Owners of listed and heritage buildings want clarification over new energy efficiency standards
With less than six months to go until new energy efficiency standards are introduced in the UK the Government has been criticised for ignoring the needs of owners of listed and heritage buildings.
From April 2018 it will be illegal to let a property with an energy performance certificate (EPC) rating lower than E to a new tenant, and to an existing tenant from April 2020 but the Countryside Landowners Association (CLA) says that the regulations are impossible for old homes.
It is seeking clarification as at present, while the regulations will only apply to buildings which are legally required to have an EPC, thousands of owners do not understand how they are supposed to comply, and if they are supposed to comply.
Over the past three years the CLA has consistently asked Ministers to address the fundamental flaws in regulation, which ambiguously exempt listed buildings from needing an EPC while at the same time requires an EPC to demonstrate that the installation of recommended energy efficiency measures would unacceptably alter the character or appearance of the building.
Energy performance certificates, which were introduced by an European Union Directive in 2003, are widely seen as wholly inappropriate for assessing the true energy performance of a heritage building.
The CLA has been clear that the correct position is for all listed buildings to be exempt from EPC requirements. Instead property owners should be encouraged to achieve energy efficiency through means that are more appropriate to the building type and construction.
After more than two years of delay, new guidance published by the Department for Business, Energy and Industrial Strategy simply advises owners of heritage property to make their own assessment of whether they require an EPC, or to seek advice from Trading Standards.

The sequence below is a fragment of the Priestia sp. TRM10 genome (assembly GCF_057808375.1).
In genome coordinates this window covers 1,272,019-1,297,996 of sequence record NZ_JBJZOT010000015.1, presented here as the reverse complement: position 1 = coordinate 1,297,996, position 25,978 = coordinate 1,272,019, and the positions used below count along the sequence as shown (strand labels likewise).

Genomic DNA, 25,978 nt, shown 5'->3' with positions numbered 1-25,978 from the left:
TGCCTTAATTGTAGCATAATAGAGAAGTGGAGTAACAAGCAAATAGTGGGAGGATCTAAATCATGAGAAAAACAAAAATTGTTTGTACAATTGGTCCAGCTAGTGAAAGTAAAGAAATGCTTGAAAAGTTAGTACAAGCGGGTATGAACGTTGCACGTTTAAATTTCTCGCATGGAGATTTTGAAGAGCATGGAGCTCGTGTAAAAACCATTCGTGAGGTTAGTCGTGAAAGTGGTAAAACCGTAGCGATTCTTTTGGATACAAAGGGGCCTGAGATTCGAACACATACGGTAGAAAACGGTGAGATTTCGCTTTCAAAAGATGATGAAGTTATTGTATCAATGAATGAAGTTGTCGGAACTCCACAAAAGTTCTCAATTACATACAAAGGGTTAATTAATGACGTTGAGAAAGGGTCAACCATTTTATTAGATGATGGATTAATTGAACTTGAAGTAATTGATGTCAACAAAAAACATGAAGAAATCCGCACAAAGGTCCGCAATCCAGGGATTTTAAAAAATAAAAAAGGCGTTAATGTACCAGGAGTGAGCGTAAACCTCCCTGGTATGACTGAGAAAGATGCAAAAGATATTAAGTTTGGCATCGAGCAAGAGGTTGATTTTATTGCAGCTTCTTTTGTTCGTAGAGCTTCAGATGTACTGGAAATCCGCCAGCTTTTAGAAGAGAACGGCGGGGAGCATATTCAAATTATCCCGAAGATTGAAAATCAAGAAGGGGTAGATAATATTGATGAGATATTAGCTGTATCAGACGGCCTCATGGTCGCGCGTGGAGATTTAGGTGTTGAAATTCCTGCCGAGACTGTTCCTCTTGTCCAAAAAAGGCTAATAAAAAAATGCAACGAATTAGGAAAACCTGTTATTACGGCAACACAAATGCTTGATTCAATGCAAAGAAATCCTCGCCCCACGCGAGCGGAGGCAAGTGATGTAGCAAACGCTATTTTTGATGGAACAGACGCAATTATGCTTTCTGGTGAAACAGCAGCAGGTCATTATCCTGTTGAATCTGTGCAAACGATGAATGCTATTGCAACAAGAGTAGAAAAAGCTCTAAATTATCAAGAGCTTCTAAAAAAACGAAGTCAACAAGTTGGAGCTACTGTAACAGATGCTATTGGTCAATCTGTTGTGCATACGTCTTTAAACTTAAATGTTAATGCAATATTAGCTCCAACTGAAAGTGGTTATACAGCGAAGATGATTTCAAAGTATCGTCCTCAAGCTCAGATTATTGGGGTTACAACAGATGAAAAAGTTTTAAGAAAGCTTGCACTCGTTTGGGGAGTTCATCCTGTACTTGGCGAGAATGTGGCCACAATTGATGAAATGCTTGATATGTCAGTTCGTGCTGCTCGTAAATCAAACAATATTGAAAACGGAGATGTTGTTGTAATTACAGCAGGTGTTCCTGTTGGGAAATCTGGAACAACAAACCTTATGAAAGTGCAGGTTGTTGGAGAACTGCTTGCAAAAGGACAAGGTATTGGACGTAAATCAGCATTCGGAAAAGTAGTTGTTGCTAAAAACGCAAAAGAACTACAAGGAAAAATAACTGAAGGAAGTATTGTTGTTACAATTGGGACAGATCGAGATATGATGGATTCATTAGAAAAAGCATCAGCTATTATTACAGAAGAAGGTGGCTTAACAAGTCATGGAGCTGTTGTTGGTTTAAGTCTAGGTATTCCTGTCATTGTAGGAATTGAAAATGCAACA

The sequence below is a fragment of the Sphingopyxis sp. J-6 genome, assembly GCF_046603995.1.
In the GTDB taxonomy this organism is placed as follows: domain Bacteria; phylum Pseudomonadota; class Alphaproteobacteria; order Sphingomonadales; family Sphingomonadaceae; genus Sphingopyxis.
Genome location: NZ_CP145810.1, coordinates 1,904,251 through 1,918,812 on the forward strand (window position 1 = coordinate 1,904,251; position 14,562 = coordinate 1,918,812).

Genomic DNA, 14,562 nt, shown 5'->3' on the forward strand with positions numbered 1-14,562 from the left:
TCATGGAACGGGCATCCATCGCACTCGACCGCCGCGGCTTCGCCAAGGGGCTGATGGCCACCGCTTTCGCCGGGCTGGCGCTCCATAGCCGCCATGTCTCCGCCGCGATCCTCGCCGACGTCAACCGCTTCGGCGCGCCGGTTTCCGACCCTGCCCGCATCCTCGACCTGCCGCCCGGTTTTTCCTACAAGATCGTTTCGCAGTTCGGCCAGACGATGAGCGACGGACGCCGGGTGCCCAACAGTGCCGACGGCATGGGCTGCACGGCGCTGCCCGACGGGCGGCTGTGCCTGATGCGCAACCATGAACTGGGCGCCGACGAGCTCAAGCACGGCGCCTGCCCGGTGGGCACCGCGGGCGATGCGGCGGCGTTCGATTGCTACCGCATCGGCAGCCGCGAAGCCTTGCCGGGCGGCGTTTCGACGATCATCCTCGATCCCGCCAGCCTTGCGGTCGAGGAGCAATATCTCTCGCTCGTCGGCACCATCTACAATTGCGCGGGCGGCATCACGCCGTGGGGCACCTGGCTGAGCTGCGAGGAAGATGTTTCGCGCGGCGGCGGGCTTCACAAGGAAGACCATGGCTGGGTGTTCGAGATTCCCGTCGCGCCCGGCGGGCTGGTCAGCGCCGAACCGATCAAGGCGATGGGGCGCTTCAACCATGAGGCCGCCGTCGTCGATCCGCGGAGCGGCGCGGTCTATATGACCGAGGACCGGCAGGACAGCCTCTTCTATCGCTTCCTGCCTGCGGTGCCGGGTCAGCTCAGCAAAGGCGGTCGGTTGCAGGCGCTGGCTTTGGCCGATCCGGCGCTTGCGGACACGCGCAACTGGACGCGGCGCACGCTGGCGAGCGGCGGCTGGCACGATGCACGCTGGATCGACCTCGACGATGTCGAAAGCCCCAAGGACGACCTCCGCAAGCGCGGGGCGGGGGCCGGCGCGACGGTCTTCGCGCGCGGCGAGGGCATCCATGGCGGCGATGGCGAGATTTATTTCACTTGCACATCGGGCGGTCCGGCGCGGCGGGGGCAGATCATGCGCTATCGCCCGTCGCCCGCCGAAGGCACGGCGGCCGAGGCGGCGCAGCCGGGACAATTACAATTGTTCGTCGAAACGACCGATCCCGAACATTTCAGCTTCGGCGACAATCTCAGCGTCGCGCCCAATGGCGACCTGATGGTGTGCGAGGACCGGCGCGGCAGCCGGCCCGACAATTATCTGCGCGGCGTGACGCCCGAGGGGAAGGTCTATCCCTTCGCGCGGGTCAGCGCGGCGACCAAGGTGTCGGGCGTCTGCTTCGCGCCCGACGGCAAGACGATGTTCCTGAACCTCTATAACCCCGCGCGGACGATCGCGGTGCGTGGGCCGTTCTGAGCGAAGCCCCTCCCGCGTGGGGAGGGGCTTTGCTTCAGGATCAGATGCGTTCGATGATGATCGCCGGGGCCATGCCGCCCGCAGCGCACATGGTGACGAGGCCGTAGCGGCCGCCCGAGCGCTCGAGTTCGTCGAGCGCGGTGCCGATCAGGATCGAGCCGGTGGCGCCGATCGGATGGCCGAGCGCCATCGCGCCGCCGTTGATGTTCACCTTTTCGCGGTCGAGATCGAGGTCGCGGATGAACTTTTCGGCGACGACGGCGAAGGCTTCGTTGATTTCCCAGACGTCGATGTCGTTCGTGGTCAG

‘There are hundreds of thousands of concerned owners of listed buildings who face continuing ambiguity. Having promised guidance for more than a year, it has finally arrived and fails to give a clear message. This affects heritage in both town and country,’ said CLA president Ross Murray.
‘The policy is fundamentally flawed due to an error made when the Government transposed the Energy Performance of Building Directive into UK law. Rather than admitting this and committing to doing something about it, the Government is essentially just passing the problem on to thousands of property owners,’ he pointed out.
‘The result is endless confusion and potentially costly and unnecessary bills. Worse still, potential damage to good heritage buildings across the countryside as well as in towns and cities. This is a national issue which needs sorting,’ he explained.
‘We have sought clarity on this issue week in week out for over a year. The failure of officials and ministers to confront the originally transposition error is an abdication of responsibility,’ he concluded.